Talking about Population

Posted on February 16, 2012 by

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Summary: The ‘population question’ comes and goes, but the issue never really goes away, and there is still a general unwillingness to talk about it. While I certainly don’t see it as the world’s greatest threat, I think the goal of a stable population across the world is an honerable one, and one unavoidable requirement for true sustainablity and freedom from poverty. Rapid population growth is inevitably tied to high levels of poverty.

As the human population passed seven billion recently, a rare opportunity was welcomed by individuals and organizations to once again raise the long-standing  but unresolved question – how many people (and at what living standard) can the Earth support. It is not an easy topic to go about discussing without angering someone, but there are different ways of reasoning.

One line of reasoning could be called the Malthusian-Marxian approach.[1] Here it is argued that the bourgeoisie have long controlled not only production but also reproduction – it being in their interest to:

i.            have fewer children of their own (keep wealth concentrated); and to

ii.            ensure that the proletarians have large families (to maintain a cheap and abundant labor force).

By withholding contraception from the majority, wealth and power is maintained at the top of the pyramid, while any small gains made by the working class quickly dissipate, divided amongst their many offspring. It portrays the wealthy minority in the global North as actively preventing family planning in the Third World, out of their own self-interest. In the same way, they may talk tough but act soft on illegal immigration – benefiting from illegal immigrants who keep wages down and have little bargaining power.

This can appear somewhat cynical or conspiracy-theorist, but the softer form of a similar argument could be made by calling it a democratic deficit. Those in the First World generally have the choice and ability to access contraception and abortion, while many in the Third World don’t have that choice. Pro-life advocates often portray the argument as population control being forced upon the South, while the counter argument says that it is only providing them the same choices that we already have in the North. It should always be emphasized that this isn’t about forcing anything on anybody, but simply supporting the prevention of unwanted pregnancies.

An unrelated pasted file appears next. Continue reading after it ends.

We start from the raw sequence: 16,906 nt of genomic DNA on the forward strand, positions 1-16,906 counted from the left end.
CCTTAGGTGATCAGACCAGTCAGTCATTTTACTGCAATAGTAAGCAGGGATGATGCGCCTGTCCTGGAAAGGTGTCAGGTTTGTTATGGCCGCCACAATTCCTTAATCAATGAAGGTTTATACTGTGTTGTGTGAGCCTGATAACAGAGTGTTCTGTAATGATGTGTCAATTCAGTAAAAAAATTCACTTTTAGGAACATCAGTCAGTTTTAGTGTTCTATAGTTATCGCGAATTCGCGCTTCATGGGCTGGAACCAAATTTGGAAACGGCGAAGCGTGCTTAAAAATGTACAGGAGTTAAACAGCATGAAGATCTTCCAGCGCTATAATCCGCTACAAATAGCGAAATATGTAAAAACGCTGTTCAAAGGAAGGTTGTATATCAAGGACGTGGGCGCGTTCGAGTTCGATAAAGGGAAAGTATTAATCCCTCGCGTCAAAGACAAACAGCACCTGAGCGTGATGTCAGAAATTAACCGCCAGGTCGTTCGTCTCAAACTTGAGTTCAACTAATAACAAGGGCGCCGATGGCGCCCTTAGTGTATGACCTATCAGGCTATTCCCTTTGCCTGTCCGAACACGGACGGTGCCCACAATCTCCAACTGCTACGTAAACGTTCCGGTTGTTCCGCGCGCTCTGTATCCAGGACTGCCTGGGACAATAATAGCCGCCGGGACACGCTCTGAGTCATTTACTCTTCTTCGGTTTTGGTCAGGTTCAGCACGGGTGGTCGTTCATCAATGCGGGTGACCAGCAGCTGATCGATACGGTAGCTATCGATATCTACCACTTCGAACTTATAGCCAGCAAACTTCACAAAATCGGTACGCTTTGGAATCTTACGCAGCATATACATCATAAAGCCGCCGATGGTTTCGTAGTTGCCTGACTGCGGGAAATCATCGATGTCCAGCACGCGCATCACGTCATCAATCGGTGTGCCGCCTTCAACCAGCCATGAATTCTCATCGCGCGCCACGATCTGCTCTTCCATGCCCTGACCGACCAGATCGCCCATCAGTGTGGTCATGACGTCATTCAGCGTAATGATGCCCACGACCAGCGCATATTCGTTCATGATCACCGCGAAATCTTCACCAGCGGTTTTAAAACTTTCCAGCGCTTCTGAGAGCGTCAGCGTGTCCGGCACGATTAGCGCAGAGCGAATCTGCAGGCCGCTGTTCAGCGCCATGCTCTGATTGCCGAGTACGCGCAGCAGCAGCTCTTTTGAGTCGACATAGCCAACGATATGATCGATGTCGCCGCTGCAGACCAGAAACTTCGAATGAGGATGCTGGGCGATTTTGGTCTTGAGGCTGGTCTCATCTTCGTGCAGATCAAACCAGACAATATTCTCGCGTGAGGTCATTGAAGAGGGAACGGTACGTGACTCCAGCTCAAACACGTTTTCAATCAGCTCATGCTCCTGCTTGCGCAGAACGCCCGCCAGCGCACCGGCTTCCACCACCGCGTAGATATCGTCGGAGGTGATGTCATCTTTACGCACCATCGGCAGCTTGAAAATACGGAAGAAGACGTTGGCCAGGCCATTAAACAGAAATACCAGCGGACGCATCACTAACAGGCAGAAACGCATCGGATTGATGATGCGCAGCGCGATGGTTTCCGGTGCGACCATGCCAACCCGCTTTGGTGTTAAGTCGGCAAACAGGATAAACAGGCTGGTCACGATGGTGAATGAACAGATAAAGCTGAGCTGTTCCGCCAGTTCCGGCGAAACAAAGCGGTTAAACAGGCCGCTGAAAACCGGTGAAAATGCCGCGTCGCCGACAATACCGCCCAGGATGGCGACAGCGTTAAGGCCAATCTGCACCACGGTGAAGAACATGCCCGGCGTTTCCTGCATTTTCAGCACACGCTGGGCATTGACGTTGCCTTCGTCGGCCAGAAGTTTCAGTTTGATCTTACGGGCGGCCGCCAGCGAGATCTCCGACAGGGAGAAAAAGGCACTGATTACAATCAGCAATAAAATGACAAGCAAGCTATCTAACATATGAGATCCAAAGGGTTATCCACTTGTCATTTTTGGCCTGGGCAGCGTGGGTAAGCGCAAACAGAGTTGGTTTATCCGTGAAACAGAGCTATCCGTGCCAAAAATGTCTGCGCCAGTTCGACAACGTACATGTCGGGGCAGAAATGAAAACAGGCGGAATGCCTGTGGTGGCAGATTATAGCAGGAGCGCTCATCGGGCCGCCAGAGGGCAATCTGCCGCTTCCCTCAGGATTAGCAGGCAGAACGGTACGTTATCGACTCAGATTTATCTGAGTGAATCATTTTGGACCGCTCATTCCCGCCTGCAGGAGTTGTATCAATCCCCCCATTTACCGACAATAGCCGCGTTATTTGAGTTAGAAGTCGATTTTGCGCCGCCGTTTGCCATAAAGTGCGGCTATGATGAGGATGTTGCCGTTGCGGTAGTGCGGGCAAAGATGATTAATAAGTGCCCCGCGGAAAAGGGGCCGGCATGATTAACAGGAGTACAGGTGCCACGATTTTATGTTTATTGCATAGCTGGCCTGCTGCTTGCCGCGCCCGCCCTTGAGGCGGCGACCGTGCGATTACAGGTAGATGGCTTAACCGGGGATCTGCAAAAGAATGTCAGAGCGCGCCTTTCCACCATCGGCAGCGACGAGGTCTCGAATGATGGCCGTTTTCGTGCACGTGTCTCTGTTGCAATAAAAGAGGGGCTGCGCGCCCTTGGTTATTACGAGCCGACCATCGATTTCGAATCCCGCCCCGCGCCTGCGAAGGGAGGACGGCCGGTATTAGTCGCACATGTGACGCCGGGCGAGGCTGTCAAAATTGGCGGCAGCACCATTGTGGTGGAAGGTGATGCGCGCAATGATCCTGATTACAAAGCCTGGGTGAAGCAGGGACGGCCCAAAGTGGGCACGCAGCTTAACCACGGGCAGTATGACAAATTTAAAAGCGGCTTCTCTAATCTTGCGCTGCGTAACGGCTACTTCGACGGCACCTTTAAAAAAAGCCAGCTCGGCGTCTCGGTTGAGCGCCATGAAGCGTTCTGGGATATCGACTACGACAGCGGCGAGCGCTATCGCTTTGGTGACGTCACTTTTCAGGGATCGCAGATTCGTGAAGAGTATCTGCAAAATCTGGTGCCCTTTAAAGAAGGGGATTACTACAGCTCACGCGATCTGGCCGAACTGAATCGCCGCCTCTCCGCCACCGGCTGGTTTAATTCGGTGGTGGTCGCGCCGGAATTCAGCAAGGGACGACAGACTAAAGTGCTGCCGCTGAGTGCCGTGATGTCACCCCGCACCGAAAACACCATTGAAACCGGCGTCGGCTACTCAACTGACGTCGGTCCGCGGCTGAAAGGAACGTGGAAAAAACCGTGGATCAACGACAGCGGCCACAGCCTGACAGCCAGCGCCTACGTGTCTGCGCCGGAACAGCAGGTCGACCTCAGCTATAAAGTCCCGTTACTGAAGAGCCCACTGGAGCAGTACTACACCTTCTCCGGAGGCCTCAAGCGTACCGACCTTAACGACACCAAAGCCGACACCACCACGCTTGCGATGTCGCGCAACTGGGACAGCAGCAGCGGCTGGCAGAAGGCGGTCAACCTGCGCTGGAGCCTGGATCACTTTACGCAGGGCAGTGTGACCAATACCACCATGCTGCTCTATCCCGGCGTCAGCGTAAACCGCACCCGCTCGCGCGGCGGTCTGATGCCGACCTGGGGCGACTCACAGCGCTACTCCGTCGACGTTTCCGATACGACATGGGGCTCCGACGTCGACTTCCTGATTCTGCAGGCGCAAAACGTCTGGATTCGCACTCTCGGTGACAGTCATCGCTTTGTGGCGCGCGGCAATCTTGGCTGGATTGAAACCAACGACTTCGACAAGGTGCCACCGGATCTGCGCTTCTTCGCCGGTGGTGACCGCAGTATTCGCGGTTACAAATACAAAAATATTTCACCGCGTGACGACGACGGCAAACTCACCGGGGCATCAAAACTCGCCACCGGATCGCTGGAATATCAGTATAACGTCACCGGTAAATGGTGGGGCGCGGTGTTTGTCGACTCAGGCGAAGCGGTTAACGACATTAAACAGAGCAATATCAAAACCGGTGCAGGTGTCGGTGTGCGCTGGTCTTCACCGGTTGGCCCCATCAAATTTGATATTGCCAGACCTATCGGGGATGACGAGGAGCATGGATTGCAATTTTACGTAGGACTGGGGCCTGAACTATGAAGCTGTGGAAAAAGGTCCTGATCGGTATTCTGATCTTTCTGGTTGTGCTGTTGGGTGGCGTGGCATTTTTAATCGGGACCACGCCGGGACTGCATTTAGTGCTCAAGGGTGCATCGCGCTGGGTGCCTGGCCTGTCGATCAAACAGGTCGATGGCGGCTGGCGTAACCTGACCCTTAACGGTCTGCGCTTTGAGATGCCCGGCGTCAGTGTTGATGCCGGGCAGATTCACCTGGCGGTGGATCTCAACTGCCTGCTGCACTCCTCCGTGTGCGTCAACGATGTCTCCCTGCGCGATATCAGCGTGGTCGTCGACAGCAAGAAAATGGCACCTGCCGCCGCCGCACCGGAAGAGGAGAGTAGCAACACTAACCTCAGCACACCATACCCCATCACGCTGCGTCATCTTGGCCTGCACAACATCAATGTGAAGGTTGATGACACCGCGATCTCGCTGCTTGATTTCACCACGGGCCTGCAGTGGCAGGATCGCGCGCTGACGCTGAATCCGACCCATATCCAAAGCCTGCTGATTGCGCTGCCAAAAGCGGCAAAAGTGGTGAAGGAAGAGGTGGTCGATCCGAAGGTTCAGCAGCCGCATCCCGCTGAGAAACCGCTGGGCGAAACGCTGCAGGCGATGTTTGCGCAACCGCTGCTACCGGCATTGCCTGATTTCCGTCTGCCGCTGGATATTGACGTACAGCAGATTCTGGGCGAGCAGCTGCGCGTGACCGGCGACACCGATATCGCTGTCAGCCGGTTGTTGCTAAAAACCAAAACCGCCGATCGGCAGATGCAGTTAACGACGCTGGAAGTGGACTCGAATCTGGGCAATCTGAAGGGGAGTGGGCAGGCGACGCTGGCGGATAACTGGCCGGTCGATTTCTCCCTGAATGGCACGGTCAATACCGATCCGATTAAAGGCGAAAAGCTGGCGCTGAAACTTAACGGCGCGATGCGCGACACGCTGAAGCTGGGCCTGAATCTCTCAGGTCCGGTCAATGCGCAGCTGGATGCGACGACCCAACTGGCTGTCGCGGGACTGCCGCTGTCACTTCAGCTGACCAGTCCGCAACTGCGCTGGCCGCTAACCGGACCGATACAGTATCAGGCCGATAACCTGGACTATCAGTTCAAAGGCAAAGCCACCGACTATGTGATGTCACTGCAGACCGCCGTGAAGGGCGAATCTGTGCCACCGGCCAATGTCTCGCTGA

A related line of reasoning could be called the Darwinian approach, to counter arguments that it is unnatural or inhumane to try to restrain our fertility. I believe conciously maintaining a stable population can ultimatelydistinguish us as human. Darwin’s insights imply that all members of the animal kingdom give birth to more offspring than the environment can support, so that there is competition over scarce resources where only the ‘fittest’ will survive. Relating to Malthus’ theories, this implies that without conscious intervention we are destined, to an inevitable scarcity of resources and some degree of subsequent poverty.

Recognizing this, what could be more humane than limiting our own fertility and only giving birth to a population we know the Earth can support? A stable population with a low birth and death rate and an absence of scarcity would be the ultimate achievement, truly distinguishing us from the animal kingdom.

Many objections arise due to religious concerns. This final argument works best for those of us who feel that a population decline is inevitable – that a population of seven billion was only achieved because of a one-off burst of fossil energy and an unsustainable high-yield agricultural model. It is not easy or pleasant to think of population decline, but if you do believe it will happen, we need to consider the ways it can come about. We should aim to pursue the path of least violence [2] – a concept that should be entirely compatible with traditional religious beliefs.

There are many gloomy scenarios for population decline; wars fought over dwindling resources, epidemics, famines, droughts, migrations caused by changing climates. It is certain that any of these will be worsened by a higher population. What is the path of least violence? Surely preventing population growth through individual free-will prior to birth is a far less violent outcome (both among humans, and the violence our species inflicts on the natural world). If contraception really is an ‘evil’, surely it is the lesser of two evils?

Population is central to the concept of steady state economics (“…constant stocks of people and artifacts”). However, it should never be seen as the top priority. A steady state economy (SSE) is most urgently needed in the nations of the ‘developed’ world, where natural fertility rates are already low. Perversely, many of these countries actively seek population growth to support continuing economic growth, policies that will no doubt be dispatched with under an SSE. Targeting excessive affluence should always remain a far more important cause.

In spite of this, wherever a country or individual seeks assistance for family planning, there is no just argument for doing otherwise. Withholding such support is immoral, illogical, undemocratic and, ultimately, little short of criminal. Hopefully these reflections provide help in ensuring that ‘the population issue’ is not sidelined, as if it really is too taboo to debate.

[1] This is along the lines of Herman Daly’s arguments (see for example relevant sections of his books Steady State Economics and Beyond Growth). However, the interpretation given above is my own.

[2] An example of this reasoning is given by Derrick Jensen in ‘premise nine’ of his book Endgame.

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